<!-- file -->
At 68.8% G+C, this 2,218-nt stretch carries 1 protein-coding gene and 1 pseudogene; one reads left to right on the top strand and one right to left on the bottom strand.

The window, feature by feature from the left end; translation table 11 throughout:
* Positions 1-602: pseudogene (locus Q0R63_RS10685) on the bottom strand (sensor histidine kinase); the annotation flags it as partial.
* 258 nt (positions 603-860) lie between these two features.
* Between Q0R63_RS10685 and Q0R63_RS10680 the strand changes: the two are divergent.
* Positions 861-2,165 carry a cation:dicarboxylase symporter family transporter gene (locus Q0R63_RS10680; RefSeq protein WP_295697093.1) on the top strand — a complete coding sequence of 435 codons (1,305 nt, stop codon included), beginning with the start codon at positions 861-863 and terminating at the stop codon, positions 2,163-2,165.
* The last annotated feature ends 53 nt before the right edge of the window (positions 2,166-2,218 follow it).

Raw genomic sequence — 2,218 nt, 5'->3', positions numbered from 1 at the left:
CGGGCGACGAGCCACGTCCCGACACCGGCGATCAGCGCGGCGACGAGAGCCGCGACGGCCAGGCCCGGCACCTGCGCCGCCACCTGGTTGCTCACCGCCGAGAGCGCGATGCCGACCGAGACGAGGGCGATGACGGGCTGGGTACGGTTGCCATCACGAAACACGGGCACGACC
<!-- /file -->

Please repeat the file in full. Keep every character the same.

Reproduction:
At 68.8% G+C, this 2,218-nt stretch carries 1 protein-coding gene and 1 pseudogene; one reads left to right on the top strand and one right to left on the bottom strand.

The window, feature by feature from the left end; translation table 11 throughout:
* Positions 1-602: pseudogene (locus Q0R63_RS10685) on the bottom strand (sensor histidine kinase); the annotation flags it as partial.
* 258 nt (positions 603-860) lie between these two features.
* Between Q0R63_RS10685 and Q0R63_RS10680 the strand changes: the two are divergent.
* Positions 861-2,165 carry a cation:dicarboxylase symporter family transporter gene (locus Q0R63_RS10680; RefSeq protein WP_295697093.1) on the top strand — a complete coding sequence of 435 codons (1,305 nt, stop codon included), beginning with the start codon at positions 861-863 and terminating at the stop codon, positions 2,163-2,165.
* The last annotated feature ends 53 nt before the right edge of the window (positions 2,166-2,218 follow it).

Raw genomic sequence — 2,218 nt, 5'->3', positions numbered from 1 at the left:
CGGGCGACGAGCCACGTCCCGACACCGGCGATCAGCGCGGCGACGAGAGCCGCGACGGCCAGGCCCGGCACCTGCGCCGCCACCTGGTTGCTCACCGCCGAGAGCGCGATGCCGACCGAGACGAGGGCGATGACGGGCTGGGTACGGTTGCCATCACGAAACACGGGCACGACC